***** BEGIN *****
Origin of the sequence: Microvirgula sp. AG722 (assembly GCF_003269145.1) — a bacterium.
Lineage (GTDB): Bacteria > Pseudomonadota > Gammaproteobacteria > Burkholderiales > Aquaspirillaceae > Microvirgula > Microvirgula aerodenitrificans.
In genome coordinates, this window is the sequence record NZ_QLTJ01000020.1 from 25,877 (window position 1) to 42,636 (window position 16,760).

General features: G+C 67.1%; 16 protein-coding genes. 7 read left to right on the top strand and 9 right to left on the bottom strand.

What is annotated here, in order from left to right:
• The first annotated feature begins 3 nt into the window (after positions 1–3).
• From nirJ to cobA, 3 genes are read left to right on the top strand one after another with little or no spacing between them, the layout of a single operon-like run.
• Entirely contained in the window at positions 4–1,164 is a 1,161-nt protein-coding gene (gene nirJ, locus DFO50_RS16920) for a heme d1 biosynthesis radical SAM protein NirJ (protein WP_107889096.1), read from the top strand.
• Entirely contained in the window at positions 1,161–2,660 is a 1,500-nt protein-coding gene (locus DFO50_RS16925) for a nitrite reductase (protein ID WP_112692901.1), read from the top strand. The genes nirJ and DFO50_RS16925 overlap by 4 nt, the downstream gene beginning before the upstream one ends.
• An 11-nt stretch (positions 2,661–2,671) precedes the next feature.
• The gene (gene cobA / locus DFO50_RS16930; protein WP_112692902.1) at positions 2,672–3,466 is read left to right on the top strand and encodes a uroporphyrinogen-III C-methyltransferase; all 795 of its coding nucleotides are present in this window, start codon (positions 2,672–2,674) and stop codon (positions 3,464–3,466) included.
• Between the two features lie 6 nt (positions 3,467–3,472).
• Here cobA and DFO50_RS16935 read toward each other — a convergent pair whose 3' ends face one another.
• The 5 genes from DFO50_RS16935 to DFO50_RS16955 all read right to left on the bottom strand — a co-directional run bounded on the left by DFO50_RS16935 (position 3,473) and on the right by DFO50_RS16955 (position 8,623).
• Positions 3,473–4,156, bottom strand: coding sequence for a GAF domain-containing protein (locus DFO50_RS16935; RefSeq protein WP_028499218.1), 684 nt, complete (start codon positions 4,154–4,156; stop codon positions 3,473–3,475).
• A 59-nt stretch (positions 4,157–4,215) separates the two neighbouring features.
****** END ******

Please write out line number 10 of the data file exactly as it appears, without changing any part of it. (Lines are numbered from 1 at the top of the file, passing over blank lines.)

• An 11-nt stretch (positions 2,661–2,671) precedes the next feature.